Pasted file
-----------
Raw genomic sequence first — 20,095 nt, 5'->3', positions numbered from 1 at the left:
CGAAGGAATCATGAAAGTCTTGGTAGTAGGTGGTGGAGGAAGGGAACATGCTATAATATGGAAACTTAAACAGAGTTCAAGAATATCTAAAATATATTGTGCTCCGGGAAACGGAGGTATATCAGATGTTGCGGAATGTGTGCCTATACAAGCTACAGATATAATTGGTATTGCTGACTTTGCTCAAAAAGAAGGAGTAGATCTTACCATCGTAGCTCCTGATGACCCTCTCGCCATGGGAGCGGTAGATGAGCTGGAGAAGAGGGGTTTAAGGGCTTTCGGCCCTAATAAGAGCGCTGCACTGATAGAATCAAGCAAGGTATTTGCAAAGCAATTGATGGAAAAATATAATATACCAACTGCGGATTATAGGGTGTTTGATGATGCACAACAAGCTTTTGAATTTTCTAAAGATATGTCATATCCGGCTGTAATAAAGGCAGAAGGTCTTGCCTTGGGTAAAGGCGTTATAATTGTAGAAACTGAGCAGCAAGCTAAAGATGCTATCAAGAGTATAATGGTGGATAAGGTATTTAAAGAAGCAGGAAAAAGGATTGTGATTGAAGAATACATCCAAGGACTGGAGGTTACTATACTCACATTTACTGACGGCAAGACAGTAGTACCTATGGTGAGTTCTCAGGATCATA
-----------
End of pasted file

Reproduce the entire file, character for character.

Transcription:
Raw genomic sequence first — 20,095 nt, 5'->3', positions numbered from 1 at the left:
CGAAGGAATCATGAAAGTCTTGGTAGTAGGTGGTGGAGGAAGGGAACATGCTATAATATGGAAACTTAAACAGAGTTCAAGAATATCTAAAATATATTGTGCTCCGGGAAACGGAGGTATATCAGATGTTGCGGAATGTGTGCCTATACAAGCTACAGATATAATTGGTATTGCTGACTTTGCTCAAAAAGAAGGAGTAGATCTTACCATCGTAGCTCCTGATGACCCTCTCGCCATGGGAGCGGTAGATGAGCTGGAGAAGAGGGGTTTAAGGGCTTTCGGCCCTAATAAGAGCGCTGCACTGATAGAATCAAGCAAGGTATTTGCAAAGCAATTGATGGAAAAATATAATATACCAACTGCGGATTATAGGGTGTTTGATGATGCACAACAAGCTTTTGAATTTTCTAAAGATATGTCATATCCGGCTGTAATAAAGGCAGAAGGTCTTGCCTTGGGTAAAGGCGTTATAATTGTAGAAACTGAGCAGCAAGCTAAAGATGCTATCAAGAGTATAATGGTGGATAAGGTATTTAAAGAAGCAGGAAAAAGGATTGTGATTGAAGAATACATCCAAGGACTGGAGGTTACTATACTCACATTTACTGACGGCAAGACAGTAGTACCTATGGTGAGTTCTCAGGATCATA